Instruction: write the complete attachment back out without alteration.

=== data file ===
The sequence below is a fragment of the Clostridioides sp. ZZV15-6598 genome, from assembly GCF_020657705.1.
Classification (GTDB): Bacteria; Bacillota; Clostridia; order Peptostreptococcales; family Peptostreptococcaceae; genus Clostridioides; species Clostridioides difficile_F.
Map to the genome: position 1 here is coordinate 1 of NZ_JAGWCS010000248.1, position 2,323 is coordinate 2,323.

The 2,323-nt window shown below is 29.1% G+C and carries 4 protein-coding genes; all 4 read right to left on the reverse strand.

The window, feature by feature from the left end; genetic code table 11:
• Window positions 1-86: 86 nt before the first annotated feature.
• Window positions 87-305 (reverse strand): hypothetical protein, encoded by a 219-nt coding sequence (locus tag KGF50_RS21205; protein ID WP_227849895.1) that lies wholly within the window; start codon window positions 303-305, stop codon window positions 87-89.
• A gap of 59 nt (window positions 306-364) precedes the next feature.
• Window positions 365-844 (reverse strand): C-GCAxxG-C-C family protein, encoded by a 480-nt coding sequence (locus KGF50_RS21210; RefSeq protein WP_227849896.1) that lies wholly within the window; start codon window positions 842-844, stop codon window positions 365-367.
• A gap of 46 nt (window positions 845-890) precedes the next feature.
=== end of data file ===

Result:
The sequence below is a fragment of the Clostridioides sp. ZZV15-6598 genome, from assembly GCF_020657705.1.
Classification (GTDB): Bacteria; Bacillota; Clostridia; order Peptostreptococcales; family Peptostreptococcaceae; genus Clostridioides; species Clostridioides difficile_F.
Map to the genome: position 1 here is coordinate 1 of NZ_JAGWCS010000248.1, position 2,323 is coordinate 2,323.

The 2,323-nt window shown below is 29.1% G+C and carries 4 protein-coding genes; all 4 read right to left on the reverse strand.

The window, feature by feature from the left end; genetic code table 11:
• Window positions 1-86: 86 nt before the first annotated feature.
• Window positions 87-305 (reverse strand): hypothetical protein, encoded by a 219-nt coding sequence (locus tag KGF50_RS21205; protein ID WP_227849895.1) that lies wholly within the window; start codon window positions 303-305, stop codon window positions 87-89.
• A gap of 59 nt (window positions 306-364) precedes the next feature.
• Window positions 365-844 (reverse strand): C-GCAxxG-C-C family protein, encoded by a 480-nt coding sequence (locus KGF50_RS21210; RefSeq protein WP_227849896.1) that lies wholly within the window; start codon window positions 842-844, stop codon window positions 365-367.
• A gap of 46 nt (window positions 845-890) precedes the next feature.